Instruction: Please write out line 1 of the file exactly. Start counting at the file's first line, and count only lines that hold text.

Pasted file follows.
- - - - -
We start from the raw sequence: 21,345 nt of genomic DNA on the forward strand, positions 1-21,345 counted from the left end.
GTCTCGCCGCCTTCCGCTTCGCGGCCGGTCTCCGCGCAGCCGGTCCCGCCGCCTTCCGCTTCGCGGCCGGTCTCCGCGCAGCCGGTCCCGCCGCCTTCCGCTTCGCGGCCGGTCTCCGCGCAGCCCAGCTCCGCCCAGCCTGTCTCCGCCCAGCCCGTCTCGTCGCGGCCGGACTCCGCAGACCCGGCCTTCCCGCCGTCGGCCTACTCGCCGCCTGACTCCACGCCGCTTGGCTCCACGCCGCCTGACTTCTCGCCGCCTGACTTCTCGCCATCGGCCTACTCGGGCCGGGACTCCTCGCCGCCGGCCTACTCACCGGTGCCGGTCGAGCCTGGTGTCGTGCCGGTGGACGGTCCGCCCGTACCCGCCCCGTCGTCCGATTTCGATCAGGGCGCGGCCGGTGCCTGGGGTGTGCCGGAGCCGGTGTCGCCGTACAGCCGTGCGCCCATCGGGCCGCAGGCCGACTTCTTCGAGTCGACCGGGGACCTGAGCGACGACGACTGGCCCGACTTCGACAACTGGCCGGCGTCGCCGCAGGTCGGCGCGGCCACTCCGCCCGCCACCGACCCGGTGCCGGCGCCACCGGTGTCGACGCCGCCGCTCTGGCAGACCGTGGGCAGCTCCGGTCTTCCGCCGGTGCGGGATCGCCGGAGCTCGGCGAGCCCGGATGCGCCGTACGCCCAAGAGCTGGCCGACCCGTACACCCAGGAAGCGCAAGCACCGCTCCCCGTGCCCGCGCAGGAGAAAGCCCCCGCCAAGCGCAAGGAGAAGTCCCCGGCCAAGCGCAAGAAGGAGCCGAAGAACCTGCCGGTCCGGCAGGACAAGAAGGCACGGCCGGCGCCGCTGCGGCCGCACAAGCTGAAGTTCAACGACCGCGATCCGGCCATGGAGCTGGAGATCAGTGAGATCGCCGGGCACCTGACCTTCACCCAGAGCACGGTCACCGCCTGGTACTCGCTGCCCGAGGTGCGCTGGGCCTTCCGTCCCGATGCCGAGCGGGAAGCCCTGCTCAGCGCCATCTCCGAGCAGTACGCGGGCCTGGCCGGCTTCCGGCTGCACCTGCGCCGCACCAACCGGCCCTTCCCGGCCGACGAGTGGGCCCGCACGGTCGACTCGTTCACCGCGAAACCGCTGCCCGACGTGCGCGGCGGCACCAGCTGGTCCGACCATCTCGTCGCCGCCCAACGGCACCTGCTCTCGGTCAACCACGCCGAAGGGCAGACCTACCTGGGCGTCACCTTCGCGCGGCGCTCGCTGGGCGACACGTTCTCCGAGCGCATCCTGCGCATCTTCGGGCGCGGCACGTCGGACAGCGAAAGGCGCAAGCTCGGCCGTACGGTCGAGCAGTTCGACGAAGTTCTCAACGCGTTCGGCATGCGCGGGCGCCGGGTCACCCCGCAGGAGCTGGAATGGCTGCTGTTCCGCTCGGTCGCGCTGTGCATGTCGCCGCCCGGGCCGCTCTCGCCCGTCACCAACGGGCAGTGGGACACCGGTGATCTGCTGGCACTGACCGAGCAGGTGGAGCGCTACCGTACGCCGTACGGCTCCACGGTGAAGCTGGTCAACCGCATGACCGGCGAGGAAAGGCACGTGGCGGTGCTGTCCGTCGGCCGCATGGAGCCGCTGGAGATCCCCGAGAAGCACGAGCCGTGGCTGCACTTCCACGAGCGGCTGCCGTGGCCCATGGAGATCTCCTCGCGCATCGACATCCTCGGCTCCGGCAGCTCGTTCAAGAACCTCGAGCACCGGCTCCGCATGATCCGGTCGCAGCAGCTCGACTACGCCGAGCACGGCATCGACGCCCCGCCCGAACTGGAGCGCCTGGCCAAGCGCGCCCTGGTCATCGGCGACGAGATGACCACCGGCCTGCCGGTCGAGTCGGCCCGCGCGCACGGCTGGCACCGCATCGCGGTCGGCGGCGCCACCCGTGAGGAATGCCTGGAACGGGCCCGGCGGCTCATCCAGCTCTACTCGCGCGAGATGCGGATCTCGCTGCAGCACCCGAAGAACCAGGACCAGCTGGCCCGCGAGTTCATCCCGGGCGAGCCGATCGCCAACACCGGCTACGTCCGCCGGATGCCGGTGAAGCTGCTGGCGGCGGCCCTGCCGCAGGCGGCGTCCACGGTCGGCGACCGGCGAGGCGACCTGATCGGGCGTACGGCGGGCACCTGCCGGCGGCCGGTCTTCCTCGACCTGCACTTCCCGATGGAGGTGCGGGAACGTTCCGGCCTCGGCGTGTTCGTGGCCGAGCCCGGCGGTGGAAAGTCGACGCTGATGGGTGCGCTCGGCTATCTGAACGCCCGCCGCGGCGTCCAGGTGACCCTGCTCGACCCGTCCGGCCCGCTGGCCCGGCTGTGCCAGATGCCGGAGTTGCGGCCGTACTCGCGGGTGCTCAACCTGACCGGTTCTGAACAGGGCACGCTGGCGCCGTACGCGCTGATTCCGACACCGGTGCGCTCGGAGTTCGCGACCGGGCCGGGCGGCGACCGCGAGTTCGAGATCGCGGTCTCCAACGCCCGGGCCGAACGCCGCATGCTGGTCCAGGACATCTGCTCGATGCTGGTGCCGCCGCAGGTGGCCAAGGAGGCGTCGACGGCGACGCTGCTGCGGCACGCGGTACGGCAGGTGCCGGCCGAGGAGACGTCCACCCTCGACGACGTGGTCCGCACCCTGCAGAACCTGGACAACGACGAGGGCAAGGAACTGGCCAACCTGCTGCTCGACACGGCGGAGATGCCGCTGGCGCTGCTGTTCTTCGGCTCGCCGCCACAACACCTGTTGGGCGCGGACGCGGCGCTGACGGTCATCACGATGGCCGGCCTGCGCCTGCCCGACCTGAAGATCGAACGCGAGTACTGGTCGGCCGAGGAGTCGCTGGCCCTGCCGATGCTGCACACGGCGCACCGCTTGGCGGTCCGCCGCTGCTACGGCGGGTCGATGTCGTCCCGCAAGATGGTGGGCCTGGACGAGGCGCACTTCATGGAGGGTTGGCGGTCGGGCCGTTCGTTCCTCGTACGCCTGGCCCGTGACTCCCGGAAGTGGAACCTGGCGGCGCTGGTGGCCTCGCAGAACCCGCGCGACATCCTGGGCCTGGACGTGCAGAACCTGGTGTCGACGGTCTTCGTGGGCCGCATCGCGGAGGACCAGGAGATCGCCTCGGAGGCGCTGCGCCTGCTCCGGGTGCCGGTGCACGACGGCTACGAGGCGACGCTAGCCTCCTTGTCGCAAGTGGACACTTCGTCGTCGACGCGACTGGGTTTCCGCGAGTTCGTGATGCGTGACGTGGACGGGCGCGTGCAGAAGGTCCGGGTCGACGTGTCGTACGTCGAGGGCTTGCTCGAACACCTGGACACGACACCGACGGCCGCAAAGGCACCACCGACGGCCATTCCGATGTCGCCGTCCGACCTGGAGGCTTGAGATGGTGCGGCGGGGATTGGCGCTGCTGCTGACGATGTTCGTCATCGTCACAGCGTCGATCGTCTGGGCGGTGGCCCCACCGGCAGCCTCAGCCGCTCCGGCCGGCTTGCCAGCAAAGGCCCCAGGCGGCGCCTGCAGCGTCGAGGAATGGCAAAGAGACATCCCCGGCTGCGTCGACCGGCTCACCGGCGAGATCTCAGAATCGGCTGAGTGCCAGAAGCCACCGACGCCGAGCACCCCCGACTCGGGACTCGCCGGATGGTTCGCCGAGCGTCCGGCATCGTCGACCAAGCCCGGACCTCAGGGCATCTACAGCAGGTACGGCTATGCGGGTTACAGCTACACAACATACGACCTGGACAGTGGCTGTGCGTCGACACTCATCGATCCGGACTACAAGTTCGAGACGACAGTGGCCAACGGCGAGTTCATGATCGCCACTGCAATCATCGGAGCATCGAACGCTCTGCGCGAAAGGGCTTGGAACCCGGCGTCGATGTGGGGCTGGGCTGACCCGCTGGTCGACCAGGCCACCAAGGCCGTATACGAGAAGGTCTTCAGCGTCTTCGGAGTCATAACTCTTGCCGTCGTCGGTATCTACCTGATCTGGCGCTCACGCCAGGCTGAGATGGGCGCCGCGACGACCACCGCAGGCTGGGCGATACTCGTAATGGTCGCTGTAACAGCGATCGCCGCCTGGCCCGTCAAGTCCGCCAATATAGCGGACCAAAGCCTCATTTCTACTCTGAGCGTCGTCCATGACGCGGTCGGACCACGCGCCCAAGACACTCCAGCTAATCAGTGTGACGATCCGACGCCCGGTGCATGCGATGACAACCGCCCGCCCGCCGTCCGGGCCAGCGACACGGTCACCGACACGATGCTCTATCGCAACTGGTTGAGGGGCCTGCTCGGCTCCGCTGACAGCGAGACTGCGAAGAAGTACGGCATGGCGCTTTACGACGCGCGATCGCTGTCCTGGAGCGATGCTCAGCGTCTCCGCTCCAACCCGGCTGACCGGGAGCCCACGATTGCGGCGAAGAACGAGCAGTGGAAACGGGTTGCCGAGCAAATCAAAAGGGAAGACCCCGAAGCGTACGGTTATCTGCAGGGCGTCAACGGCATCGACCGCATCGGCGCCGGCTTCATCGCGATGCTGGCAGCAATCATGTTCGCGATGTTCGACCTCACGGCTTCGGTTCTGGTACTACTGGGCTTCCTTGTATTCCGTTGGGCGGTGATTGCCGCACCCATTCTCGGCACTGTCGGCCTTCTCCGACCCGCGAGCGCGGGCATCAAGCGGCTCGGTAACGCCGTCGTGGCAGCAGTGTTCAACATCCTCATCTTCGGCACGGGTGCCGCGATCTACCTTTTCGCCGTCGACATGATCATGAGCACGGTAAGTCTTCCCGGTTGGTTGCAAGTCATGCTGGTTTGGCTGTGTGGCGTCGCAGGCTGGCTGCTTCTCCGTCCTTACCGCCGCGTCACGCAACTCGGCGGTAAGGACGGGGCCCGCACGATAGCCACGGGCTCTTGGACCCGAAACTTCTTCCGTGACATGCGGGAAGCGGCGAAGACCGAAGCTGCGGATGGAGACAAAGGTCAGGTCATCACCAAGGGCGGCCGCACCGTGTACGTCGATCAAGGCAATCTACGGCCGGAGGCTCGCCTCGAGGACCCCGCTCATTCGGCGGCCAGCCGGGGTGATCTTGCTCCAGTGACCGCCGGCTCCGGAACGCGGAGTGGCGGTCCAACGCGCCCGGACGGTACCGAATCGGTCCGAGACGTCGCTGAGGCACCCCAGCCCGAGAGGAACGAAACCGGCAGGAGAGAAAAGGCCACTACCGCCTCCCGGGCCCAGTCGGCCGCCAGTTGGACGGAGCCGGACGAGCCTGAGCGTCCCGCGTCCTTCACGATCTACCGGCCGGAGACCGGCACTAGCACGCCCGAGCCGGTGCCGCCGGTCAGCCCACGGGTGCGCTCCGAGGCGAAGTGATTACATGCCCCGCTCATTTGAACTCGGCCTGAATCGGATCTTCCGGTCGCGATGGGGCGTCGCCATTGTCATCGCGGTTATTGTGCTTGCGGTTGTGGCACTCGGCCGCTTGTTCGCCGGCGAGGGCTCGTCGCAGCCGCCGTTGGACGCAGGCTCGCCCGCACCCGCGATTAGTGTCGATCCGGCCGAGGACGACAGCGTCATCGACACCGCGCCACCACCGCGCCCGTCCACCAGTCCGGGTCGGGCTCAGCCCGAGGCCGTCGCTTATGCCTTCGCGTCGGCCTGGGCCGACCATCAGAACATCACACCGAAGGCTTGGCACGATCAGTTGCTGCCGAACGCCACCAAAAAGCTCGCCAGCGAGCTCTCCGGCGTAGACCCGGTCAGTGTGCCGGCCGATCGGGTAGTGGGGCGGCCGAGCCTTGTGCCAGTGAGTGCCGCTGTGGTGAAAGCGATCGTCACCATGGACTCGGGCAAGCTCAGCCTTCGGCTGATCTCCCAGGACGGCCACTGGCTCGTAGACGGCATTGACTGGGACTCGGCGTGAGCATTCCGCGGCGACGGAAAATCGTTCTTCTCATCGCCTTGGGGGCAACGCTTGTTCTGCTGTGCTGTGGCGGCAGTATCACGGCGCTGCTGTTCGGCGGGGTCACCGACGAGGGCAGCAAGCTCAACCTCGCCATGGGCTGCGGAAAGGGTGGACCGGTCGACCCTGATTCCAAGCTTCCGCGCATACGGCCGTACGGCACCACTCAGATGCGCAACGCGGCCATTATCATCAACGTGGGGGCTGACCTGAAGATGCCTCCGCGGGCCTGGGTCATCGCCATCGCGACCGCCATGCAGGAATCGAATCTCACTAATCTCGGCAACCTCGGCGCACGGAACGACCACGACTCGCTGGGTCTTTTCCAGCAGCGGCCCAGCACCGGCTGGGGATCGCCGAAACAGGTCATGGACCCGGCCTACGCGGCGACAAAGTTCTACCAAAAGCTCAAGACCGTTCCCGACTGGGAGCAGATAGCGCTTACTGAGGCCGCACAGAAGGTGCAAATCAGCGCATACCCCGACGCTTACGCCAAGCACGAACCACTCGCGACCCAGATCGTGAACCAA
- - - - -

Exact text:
We start from the raw sequence: 21,345 nt of genomic DNA on the forward strand, positions 1-21,345 counted from the left end.